On October 9, Tom Davis from Kensington received a letter from AT&T. It read: “Boundary Area Code Elimination Overlay Approved for the 619 and 858 Area Codes,” followed by an explanation and new procedures for dialing within our local area codes.
“It’s an inconvenience, but it’s just a side effect on our reliance of technology,” Davis said. He was referring to how we dial numbers that are stored on our cell phones or land lines. Soon, it will be necessary to dial the “1” followed by the 619 or 858 area code, then the seven-digit phone number, to connect, no matter if you’re in the same area code dialing out.
On May 1, the California Public Utilities Commission released a press release that stated: “The California Public Utilities Commission (CPUC) has taken action to ensure that phone numbers continue to be available to meet demand in the 619 area code by allowing both the 619 and 858 area codes to be used in the same geographic region. The 619 area code is expected to use up its available prefixes by March 2019.
"The 619/858 area code overlay approved by the CPUC last week eliminates the boundaries between the 619 and 858 area codes in the San Diego region, making either area code available to serve the current 619 and 858 geographic region. In a traditional area code overlay, a new area code is added to the existing geographic area served by the area code in which numbers are depleting. In this case, instead of adding a new area code to the 619 area code region, the CPUC eliminated the boundaries in which the two area codes can be allocated so that the 619 and 858 numbers will be available for the whole region."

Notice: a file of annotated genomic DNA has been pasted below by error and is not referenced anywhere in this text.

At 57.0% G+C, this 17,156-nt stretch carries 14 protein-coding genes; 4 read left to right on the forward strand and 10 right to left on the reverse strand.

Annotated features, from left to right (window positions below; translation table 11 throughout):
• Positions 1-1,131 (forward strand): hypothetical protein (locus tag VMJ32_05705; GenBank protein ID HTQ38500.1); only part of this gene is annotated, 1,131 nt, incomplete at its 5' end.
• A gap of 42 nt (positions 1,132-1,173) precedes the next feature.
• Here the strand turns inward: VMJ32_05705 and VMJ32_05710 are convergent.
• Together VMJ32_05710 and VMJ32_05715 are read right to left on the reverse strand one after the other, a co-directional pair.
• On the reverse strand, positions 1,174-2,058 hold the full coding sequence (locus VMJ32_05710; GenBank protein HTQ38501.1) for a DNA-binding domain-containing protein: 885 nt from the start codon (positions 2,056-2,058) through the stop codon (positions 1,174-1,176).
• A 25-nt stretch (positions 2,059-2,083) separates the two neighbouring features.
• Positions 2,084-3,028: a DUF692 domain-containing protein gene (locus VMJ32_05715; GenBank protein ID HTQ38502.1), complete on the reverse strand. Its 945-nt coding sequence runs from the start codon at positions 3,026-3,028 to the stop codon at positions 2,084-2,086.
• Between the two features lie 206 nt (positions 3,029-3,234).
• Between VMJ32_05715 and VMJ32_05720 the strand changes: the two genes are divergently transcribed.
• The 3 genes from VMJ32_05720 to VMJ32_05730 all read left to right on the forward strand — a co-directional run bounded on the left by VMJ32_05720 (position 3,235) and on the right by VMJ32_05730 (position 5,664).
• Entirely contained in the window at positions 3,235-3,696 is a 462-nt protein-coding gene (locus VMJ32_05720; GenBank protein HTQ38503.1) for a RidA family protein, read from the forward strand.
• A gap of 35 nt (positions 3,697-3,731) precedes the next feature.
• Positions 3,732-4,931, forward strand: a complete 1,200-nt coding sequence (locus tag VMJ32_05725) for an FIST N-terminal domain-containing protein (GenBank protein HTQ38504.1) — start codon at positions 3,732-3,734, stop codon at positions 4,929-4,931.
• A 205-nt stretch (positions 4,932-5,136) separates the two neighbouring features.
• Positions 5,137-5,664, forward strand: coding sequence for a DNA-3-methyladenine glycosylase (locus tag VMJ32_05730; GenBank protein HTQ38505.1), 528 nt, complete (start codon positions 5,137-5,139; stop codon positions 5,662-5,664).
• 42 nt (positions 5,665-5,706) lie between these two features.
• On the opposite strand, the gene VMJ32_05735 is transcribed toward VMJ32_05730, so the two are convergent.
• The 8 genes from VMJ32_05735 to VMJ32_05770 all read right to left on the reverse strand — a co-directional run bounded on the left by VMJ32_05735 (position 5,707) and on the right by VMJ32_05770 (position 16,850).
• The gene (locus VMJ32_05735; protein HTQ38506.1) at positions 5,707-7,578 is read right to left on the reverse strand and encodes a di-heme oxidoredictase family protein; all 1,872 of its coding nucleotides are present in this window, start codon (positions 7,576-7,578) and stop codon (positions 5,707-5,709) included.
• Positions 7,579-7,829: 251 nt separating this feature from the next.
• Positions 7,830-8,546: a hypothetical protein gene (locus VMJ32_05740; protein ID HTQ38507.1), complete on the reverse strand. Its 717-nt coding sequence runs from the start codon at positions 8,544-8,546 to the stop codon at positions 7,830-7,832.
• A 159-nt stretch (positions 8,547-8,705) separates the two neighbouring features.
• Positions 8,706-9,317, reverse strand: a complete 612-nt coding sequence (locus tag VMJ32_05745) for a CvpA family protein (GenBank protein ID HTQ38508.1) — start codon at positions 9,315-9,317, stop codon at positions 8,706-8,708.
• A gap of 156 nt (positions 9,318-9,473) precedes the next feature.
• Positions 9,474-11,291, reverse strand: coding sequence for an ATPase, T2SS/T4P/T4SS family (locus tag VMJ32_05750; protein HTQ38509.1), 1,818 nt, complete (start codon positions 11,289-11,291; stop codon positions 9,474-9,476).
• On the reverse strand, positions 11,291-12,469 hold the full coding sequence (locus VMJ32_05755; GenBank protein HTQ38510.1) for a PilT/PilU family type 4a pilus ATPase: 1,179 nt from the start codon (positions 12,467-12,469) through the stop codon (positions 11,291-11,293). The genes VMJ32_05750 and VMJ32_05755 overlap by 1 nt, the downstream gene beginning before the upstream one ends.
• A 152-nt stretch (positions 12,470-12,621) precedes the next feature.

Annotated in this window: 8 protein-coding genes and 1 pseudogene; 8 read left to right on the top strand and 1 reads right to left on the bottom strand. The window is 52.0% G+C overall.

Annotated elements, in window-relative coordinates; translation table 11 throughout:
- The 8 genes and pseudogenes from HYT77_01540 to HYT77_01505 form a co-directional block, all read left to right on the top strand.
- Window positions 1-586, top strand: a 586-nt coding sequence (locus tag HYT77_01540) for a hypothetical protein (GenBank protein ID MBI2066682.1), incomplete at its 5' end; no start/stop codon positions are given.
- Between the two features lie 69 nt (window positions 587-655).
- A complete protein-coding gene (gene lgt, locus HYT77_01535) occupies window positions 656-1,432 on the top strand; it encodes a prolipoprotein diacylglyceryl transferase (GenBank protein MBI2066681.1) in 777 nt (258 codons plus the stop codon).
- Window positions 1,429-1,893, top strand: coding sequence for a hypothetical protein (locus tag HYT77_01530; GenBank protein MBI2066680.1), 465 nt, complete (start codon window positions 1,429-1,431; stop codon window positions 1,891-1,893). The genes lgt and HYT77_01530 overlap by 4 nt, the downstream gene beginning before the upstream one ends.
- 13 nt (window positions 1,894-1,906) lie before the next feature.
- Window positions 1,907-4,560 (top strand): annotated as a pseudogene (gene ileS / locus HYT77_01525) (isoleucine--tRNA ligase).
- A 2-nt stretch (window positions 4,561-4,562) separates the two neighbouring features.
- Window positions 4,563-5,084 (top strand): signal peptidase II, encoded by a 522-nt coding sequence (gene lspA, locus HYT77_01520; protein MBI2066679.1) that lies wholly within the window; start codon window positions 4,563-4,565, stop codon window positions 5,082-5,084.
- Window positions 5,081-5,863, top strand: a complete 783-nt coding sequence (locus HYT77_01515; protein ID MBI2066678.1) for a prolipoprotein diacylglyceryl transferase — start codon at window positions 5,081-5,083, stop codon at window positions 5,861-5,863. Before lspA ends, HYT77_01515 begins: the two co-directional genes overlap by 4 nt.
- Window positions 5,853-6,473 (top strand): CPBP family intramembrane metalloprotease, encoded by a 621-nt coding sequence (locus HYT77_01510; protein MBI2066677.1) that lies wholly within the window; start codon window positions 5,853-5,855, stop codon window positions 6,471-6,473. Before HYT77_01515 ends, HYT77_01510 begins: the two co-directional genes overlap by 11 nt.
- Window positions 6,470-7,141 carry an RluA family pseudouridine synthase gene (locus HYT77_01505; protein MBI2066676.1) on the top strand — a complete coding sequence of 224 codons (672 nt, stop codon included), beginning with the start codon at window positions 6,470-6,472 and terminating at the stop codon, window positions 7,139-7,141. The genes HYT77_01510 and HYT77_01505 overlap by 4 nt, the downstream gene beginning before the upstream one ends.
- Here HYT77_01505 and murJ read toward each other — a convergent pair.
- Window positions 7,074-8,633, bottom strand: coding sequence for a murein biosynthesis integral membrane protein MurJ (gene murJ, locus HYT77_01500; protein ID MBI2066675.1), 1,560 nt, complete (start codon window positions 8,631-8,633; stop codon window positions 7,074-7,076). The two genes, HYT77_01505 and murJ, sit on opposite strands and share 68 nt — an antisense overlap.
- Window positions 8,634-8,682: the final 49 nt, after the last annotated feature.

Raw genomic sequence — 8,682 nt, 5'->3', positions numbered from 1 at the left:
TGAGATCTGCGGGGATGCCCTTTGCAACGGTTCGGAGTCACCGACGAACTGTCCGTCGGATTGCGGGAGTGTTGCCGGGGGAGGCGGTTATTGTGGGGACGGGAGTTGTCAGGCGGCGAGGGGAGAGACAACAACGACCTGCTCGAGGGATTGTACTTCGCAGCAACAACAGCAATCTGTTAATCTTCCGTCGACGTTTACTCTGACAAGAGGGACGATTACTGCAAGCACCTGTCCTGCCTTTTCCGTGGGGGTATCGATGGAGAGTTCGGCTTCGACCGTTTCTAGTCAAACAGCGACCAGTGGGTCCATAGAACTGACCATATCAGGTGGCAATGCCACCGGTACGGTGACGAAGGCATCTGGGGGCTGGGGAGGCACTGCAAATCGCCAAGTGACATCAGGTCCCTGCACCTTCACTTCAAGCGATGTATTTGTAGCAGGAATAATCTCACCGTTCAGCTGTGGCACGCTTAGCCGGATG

“I already did this with my family’s [stored] phone numbers,” Davis said. When he travels outside of our area codes to do work as a requirements analyst for the Navy, he clicks one button on his smartphone and it dials the 1-plus-10 digit set of numbers.
The utilities commission also states that, starting November 11, when dialing locally, residents have the option of dialing with the old (7 digits) or new (11 digits) procedure, but come May 19, 2018, the new sequence will be required in order for the user to connect.
“I remember when people got mad because they wanted to hold their old 714 area code,” Davis said, “but we survived that.”
In November of 1982, the 619 area code was created from a split of the original 714 area code; in 1997, the 619 area code was split to form the 760 area code; then, in 1999, the 619 area code was split again to create the 858 area code.
For the latest change, the utilities commission states that “the 858 area code still has a projected life of beyond thirty years and all customers with existing 619 and 858 numbers will retain their current telephone numbers."